Blue Whale Challenge Hoax: Viral Social Challenge Is Not Real, New Study Suggests

A recent study suggests that the so-called "blue whale challenge" is just a hoax that started out from an urban legend.

REUTERS/Kai PfaffenbachAn illustration picture shows a man starting his Twitter App on a mobile device in Hanau near Frankfurt, October 21, 2013.

The Challenge

According to reports, the challenge is done over the course of 50 days. Kids are assigned self-harm activities by an unnamed administrator. The challenges range from watching a scary film to increasingly dangerous tasks like cutting themselves.

The participant is required to commit suicide exactly on the 50th day. Just like any type of information, the game reaches people from all walks of life through various social media channels like YouTube, Twitter, Facebook, Instagram and text messages.

It's All a Hoax

The Center for Inquiry released a press statement this week and the organization suggests the blue whale challenge is just a hoax. According to a study conducted by Benjamin Radford, research fellow at the Committee for Skeptical Inquiry and deputy editor of the Skeptical Inquirer, the suicide game is not true.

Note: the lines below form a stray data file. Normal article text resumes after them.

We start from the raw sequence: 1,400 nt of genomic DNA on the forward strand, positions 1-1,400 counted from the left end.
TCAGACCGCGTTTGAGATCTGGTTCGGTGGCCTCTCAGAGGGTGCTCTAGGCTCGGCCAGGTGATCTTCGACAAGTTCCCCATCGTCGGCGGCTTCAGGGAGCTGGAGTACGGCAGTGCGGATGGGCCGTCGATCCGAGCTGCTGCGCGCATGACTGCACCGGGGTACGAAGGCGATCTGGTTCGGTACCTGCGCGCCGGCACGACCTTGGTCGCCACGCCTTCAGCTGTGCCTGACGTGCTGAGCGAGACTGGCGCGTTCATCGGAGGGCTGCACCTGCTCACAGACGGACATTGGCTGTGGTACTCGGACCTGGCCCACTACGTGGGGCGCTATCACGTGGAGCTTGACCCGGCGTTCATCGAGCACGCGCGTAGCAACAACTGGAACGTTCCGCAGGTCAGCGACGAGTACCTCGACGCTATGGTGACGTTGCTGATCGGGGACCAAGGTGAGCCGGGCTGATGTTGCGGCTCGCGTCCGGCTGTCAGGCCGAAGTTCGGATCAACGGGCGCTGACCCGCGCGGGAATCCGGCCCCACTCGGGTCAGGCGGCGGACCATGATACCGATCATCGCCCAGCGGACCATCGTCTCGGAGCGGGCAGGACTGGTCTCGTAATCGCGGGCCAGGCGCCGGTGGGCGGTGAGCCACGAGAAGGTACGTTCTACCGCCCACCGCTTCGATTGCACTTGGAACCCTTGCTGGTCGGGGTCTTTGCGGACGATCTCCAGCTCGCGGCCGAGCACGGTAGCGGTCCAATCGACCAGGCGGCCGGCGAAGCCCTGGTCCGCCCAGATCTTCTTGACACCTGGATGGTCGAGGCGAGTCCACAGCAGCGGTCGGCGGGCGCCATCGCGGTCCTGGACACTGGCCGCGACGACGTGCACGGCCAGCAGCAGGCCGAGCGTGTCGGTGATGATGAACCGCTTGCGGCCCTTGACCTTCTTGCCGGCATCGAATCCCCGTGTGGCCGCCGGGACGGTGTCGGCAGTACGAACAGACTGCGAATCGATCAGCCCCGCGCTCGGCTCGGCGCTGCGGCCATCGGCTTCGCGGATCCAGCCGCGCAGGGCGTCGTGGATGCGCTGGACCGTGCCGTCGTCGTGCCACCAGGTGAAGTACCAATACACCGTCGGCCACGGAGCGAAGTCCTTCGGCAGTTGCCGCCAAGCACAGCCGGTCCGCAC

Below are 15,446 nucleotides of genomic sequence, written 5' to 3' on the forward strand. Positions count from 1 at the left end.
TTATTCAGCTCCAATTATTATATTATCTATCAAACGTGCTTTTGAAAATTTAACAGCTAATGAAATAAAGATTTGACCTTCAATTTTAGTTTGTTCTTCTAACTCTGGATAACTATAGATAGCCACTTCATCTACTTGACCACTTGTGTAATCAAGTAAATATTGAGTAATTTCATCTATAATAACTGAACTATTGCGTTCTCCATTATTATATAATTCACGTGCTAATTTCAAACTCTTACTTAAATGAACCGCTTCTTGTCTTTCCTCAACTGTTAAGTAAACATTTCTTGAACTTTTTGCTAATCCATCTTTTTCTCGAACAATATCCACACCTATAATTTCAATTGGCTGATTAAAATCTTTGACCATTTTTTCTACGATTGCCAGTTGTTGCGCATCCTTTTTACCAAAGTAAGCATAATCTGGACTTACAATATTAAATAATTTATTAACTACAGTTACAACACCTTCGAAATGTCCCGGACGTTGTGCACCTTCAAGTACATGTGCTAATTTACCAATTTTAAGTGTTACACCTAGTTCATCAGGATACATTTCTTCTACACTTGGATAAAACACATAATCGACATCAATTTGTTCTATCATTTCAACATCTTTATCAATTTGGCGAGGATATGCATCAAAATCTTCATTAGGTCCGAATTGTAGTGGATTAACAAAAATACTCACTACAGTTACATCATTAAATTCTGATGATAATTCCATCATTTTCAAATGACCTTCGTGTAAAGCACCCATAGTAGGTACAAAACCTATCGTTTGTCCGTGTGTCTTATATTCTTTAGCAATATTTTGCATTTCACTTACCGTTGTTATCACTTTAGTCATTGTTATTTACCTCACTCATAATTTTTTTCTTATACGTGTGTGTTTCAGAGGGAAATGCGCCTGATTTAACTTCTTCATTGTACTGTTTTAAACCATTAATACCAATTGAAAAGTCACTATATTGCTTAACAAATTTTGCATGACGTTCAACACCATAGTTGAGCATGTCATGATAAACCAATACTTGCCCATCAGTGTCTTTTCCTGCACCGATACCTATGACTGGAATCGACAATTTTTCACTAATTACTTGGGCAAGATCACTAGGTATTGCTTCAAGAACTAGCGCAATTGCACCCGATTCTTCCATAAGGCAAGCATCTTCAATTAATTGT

The reason why it's still around is the fact that most individuals have a natural fascination with anything strange or scary, which encourages them to spread information — usually without even checking the facts first.

"The question is not, 'Is this scary event possible?' because of course it is — anything is possible," Radford wrote in his findings. "Rumors and legends often involve things and events that people can believe might be real, might be a genuine threat to the health or safety of themselves or their loved ones. All urban legends have an element of superficial credibility about them; that's why they are widely shared and warned about."

 What Parents Should Do

Although the challenge is widely considered as a hoax, parents are still advised to be aware of it to keep their kids from any danger in the future. Maricopa County Attorney Bill Montgomery said knowing about what's happening on social media right now helps parents better understand their kids.

"I do want to make parents aware of this so they can have a conversation with their kids that if anybody starts talking to them about participating in the blue whale game or anything related to it," Montgomery explained. "Understand that this can have severely tragic consequences."